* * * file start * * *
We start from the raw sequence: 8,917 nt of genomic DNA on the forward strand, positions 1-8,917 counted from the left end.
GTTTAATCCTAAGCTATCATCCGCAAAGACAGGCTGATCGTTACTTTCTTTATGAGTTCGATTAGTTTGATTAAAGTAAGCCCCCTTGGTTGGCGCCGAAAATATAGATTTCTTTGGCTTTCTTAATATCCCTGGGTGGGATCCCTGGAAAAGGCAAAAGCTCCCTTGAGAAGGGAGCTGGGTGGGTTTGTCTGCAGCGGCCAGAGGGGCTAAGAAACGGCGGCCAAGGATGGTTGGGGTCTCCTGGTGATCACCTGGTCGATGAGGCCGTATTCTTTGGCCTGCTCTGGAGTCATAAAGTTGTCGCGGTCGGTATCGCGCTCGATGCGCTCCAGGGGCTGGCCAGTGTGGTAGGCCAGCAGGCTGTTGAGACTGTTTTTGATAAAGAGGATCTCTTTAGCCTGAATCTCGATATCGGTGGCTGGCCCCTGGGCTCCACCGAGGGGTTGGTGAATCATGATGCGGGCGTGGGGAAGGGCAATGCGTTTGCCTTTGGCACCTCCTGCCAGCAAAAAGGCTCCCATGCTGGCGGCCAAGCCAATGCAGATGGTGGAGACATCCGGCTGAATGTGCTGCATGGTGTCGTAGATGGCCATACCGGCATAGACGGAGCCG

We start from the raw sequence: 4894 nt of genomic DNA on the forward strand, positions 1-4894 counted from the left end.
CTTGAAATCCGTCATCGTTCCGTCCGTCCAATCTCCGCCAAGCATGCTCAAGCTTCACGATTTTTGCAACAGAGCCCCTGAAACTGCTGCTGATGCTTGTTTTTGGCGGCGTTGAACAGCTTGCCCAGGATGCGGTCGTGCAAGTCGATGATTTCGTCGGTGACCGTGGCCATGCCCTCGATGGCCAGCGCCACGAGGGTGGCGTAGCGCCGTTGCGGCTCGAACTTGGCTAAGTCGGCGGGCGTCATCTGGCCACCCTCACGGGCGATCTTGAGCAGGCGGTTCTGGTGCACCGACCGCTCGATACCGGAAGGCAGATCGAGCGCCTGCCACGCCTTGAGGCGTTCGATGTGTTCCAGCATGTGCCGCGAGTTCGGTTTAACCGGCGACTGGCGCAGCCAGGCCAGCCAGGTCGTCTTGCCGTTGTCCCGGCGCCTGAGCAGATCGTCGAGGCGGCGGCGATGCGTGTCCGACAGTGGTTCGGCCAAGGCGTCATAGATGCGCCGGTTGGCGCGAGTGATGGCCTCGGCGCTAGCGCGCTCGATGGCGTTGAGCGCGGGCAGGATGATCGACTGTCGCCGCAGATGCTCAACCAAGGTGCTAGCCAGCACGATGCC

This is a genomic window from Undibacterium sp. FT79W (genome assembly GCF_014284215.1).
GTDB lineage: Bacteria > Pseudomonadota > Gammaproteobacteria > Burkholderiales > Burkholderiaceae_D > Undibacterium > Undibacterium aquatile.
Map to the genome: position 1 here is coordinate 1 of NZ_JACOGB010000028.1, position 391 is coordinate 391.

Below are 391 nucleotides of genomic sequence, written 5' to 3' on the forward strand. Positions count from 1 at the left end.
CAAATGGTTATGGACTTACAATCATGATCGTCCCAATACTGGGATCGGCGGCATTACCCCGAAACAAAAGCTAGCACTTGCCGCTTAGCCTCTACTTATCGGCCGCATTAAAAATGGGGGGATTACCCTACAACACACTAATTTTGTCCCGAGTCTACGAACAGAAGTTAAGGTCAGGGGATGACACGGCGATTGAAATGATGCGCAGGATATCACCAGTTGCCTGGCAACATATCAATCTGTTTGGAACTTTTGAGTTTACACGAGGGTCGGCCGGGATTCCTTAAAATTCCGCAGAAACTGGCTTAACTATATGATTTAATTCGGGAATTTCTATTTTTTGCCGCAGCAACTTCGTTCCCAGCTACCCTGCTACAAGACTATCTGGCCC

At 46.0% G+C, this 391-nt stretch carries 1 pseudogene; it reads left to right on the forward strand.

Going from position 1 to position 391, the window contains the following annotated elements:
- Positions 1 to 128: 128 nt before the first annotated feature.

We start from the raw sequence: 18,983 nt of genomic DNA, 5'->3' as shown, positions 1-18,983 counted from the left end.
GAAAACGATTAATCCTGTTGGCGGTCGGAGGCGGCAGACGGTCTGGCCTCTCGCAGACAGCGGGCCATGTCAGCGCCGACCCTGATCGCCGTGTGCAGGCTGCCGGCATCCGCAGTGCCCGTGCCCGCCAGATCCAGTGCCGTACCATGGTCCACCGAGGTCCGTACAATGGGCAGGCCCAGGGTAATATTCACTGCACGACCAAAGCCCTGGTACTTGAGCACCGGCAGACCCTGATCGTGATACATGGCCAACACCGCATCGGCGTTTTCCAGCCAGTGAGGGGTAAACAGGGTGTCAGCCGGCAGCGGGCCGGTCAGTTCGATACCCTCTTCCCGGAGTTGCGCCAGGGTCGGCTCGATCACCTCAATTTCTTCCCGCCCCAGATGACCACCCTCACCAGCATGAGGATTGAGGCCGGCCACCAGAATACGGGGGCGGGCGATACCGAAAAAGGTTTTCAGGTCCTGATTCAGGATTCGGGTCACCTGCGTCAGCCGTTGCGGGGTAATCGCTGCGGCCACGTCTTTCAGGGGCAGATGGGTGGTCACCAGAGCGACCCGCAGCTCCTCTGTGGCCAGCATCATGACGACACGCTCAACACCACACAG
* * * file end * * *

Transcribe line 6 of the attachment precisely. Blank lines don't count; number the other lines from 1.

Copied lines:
GTDB lineage: Bacteria > Pseudomonadota > Gammaproteobacteria > Burkholderiales > Burkholderiaceae_D > Undibacterium > Undibacterium aquatile.